VANCOUVER (NEWS 1130) – Now that temperatures have warmed up, you’re probably seeing more motorcyclists on the road but that comes with a warning.
5 motorcycle safety tips for drivers (it’s Motorcycle Safety Awareness Month, you know!). pic.twitter.com/Op5SIcNw2y
— BC Transportation (@TranBC) May 12, 2018
Not wanting to single out any one group, Vancouver Police Sergeant Jason Robillard says they’re asking people to be really careful whether they’re riding, walking or driving.
He adds the onus falls on everyone to look out for one another. That’s a message that’s been repeated before and Robillard says it’s worth reminding people to be self and hyper aware of their surroundings as more people hit the road, especially those on two wheels.
“The biggest thing we like to say is while from a motorist’s perspective is to be seen. Wear bright, reflective clothing, durable boots that cover your toes, things like that.”
Being visible is also important if bikers are planning to ride at night. “If you look at one headlight coming at you it might not just be a vehicle with a headlight out, it could be a motorcycle. So you need to be aware not only if you’re driving the motorcycle but if you’re driving a vehicle that there is an increase of motorcycles on the road and at night it’s even harder to see them.”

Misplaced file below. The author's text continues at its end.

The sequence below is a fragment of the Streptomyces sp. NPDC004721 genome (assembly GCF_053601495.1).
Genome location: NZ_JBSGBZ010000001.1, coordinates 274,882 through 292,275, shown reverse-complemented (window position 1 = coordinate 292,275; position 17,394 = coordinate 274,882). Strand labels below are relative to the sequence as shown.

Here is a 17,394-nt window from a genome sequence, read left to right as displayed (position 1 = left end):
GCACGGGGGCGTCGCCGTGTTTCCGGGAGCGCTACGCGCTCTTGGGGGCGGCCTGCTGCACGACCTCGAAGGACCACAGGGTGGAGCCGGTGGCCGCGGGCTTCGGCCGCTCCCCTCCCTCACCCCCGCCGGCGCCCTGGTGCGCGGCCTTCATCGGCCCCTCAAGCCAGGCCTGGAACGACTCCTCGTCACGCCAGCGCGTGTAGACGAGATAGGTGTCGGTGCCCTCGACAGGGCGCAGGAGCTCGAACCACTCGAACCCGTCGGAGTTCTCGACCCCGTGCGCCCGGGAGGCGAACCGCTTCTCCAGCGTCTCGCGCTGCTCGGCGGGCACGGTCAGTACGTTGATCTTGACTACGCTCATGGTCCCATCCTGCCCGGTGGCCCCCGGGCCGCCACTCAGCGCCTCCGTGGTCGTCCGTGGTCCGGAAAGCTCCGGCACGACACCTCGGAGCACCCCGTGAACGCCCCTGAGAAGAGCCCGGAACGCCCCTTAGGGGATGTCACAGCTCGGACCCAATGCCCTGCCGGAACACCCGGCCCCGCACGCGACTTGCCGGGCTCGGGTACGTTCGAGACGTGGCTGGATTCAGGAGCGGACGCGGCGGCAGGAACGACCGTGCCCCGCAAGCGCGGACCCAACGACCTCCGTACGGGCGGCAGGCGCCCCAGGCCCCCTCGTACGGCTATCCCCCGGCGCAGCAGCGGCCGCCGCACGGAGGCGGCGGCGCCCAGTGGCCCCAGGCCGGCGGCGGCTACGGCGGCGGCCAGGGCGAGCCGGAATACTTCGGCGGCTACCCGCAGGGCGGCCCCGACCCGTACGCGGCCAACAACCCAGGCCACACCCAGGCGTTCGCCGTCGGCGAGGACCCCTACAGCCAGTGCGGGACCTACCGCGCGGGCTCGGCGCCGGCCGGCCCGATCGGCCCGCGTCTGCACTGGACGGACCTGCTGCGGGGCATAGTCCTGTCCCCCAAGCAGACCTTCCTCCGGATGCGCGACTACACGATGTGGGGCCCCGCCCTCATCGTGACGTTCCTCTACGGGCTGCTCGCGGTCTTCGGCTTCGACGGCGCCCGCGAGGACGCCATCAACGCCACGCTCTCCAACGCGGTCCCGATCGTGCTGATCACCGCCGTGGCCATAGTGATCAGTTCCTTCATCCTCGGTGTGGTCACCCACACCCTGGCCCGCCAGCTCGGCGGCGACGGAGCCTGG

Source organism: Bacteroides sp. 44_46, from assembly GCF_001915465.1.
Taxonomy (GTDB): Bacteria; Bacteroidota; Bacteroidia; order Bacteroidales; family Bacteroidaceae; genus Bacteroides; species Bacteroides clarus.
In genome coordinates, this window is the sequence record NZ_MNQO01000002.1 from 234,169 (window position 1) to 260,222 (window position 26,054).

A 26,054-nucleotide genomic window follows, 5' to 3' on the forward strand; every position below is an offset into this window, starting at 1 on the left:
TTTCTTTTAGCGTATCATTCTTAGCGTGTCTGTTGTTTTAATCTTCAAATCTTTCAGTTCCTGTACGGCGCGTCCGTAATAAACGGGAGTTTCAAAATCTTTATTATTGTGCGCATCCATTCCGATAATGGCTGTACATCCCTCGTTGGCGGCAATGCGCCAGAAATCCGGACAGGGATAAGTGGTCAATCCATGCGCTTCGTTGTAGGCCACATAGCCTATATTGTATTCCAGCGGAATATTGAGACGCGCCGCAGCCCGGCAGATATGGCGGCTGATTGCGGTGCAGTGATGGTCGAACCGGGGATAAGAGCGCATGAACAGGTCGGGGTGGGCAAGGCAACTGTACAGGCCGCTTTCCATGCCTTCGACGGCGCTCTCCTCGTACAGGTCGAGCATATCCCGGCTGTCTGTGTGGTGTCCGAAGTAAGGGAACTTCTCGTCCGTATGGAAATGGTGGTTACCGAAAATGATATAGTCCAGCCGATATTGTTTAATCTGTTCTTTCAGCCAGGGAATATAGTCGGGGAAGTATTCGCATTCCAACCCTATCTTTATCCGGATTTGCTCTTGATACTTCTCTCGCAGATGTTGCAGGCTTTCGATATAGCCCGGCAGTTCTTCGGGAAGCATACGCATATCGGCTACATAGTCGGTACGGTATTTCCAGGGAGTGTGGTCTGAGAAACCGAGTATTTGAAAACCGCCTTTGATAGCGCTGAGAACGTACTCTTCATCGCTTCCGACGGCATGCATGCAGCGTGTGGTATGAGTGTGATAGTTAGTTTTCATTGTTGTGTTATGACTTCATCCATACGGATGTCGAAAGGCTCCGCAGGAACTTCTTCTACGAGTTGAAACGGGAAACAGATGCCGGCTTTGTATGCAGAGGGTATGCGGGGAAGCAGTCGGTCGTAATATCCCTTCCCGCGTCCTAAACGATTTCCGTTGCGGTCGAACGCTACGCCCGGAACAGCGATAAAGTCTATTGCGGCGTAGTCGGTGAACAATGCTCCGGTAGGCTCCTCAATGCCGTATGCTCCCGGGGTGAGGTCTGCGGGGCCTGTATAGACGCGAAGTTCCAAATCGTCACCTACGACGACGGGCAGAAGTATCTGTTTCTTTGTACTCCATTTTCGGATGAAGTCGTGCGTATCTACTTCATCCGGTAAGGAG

He acknowledges that often people feel the driver is blamed for a collision, but says bikers need to do their share as well.
“If you’re driving a motorcycle make sure that the drivers are going to see you that you aren’t in their blind spot. Do things like use your signals, also ride at a safe speed and definitely never drink and drive. You also want to watch other drivers on the road for cues. You need to assume that these drivers won’t anticipate a motorcyclist’s or cyclist’s movements because you’re relatively small and drivers often won’t see you. So, if you assume they don’t see you, you might drive a little more defensively.”
If loud bikes bother you — an issue that’s raised every spring and summer — Robillard adds officers tend to warn first but can hand out $109 ticket for unnecessary noise.
ICBC stats show over a five-year average, ending in 2016, there were 2,400 crashes involving motorcyclists province-wide.